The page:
A State Budget surplus of $4.5 billion and a waiting list of 60,000 for Public Housing doesn’t seem to add up.
That's the opinion of Coast Shelter Executive Officer Laurie Maher, as National Homelessness week returns for another year and thrusts housing affordability and the welfare of those sleeping rough back into the spotlight.
“The right to shelter and accommodation is a human right, and we can hardly describe our community as being a healthy society if the numbers of people sleeping on the street, in cars, on couches and so forth, is so significant,” Mr Maher says.
“But as we see the percentage of those people increasing year by year, it really does (suggest) that we need to be doing something. The finances are in a good state, with a $4.5 billion surplus, we need to be putting significant sums into the provision of affordable housing for those on low fixed incomes.”
Mr Maher says the waiting list for public housing on the Central Coast sits at about 10 to 12 years, while statewide there are at least 60,000 on the waiting list for public housing.
“Coast Shelter provided 64,043 overnight stays for homeless men, women and children last year, but still could not accommodate almost four out of every five homeless people who came to us for assistance," Mr Maher says.
This year's homelessness week comes as the Gosford-based institution marks it's 25th year of operation. In that time, Mr Maher estimates they've provided over 750,000 overnight beds, and he's noticed some change in the type of people seeking help.
"(There's been) an increase in the number of woman and children escaping domestic violence. But all the other causes are there, whether it’s mental health issues, addictions, gambling, family breakdowns… and it crosses all strata of society, DV in particular.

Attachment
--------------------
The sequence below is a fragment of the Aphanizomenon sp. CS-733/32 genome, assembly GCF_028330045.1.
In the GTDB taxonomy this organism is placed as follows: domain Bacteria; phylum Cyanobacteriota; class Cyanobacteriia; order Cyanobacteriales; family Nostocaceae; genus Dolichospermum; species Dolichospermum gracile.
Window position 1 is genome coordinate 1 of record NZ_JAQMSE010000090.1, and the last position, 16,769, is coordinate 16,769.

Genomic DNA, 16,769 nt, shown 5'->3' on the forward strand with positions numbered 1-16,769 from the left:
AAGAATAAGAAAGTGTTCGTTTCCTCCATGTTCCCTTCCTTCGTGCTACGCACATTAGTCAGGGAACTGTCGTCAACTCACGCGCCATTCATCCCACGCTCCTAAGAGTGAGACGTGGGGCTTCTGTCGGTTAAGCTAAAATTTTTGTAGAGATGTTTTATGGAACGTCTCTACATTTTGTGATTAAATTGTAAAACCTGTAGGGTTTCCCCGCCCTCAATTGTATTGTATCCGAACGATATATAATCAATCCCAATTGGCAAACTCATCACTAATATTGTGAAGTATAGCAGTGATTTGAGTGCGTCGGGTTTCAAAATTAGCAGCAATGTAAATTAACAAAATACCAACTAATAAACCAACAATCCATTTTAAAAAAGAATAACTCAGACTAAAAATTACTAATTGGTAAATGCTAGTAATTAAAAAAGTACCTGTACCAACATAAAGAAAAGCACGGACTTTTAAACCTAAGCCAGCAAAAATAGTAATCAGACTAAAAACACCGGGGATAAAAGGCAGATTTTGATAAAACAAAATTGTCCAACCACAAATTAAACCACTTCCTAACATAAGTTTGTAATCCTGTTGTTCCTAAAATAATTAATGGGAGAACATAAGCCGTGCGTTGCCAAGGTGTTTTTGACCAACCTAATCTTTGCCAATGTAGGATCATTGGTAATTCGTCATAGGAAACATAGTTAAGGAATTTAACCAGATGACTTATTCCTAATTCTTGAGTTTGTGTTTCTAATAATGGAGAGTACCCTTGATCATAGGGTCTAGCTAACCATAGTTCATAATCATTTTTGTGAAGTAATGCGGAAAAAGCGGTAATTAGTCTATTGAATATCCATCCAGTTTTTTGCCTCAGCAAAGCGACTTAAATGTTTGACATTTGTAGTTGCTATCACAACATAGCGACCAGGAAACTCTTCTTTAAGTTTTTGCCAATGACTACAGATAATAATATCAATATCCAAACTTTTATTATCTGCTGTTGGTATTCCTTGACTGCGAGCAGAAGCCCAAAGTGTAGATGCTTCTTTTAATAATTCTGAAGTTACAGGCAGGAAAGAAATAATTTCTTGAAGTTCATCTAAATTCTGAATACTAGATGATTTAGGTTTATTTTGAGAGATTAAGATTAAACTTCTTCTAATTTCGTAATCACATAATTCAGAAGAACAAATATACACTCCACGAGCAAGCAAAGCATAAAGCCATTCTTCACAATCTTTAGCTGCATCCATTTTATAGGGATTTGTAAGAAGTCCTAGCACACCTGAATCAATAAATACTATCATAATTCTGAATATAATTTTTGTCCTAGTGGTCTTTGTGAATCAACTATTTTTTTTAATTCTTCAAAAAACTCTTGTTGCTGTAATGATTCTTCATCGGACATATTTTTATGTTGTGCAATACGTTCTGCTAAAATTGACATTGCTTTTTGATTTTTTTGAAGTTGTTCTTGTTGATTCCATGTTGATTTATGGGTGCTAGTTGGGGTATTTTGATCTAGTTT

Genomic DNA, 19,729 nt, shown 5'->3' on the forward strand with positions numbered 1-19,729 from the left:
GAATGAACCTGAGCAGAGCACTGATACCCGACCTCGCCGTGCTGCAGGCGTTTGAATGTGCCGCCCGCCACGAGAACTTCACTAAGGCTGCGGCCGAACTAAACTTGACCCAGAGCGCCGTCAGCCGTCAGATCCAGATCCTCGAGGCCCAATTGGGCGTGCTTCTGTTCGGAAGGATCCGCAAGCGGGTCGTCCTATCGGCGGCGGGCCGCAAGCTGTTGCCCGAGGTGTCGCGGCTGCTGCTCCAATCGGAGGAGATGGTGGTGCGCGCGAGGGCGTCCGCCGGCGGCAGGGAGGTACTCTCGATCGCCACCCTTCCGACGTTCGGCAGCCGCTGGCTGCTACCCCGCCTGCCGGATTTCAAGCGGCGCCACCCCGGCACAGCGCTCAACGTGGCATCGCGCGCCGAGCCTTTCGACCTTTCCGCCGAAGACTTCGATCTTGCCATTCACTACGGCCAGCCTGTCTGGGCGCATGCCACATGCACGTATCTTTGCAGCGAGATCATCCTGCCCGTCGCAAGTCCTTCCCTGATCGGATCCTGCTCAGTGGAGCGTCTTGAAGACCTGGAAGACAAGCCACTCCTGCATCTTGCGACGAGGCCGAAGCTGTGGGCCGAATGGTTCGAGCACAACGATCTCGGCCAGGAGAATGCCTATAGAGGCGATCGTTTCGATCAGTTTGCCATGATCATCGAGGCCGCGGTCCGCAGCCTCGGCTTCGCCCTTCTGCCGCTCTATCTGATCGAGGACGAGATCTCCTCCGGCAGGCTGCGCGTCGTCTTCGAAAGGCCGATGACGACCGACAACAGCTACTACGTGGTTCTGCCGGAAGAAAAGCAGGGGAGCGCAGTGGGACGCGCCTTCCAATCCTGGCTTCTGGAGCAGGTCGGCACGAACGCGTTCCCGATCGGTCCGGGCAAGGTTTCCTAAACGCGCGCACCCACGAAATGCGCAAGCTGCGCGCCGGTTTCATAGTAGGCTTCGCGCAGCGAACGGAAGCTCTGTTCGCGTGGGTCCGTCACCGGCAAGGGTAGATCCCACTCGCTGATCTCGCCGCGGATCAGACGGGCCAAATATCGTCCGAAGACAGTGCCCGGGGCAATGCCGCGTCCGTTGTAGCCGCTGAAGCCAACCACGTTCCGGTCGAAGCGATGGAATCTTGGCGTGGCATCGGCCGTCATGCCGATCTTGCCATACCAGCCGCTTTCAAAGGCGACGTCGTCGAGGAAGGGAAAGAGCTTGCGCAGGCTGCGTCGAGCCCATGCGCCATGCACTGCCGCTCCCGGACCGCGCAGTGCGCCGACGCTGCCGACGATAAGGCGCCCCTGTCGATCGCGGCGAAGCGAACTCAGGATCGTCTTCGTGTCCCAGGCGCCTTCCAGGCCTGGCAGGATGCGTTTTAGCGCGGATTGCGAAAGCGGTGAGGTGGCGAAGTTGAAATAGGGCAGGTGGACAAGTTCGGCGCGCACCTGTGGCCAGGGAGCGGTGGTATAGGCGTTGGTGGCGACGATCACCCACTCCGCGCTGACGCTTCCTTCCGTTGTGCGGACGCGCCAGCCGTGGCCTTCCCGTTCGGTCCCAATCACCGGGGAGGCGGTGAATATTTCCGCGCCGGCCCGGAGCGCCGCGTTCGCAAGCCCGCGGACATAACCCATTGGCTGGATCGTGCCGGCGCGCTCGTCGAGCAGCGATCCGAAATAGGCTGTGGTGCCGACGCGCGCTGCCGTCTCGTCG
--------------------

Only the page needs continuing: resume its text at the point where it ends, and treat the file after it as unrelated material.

Another constant has been the stigma directed at homeless people, despite the changes, something Mr Maher says is 'very much' an obstacle to alleviating the problem.
“We really have to face an issue that if you don’t own your own home, you are probably two pays - or one significant illness - apart from living reasonably comfortably in rented accommodation and homelessness.
National Homelessness week 2017 also coincides with the construction of four two-room homes on Racecourse road near Gosford Hospital, a pilot project by the Tiny Homes Foundation to test the strategy as a solution to homelessness.
The homes are set to open later this year.
- There are about 105,000 people who are homeless in Australia.
- Of this, 56% are men and 44% women.
- Only 6% of all homeless people are sleeping rough, compared to 39% living in 'severely overcrowded dwellings' and 20% in homeless accommodation.
- The 25-34 age group has the highest proportion of homeless (18%), while 86% of all homeless are under 54 years old.
- In NSW, 31% of all homelessness is due to domestic violence.
Source: Homelessness Australia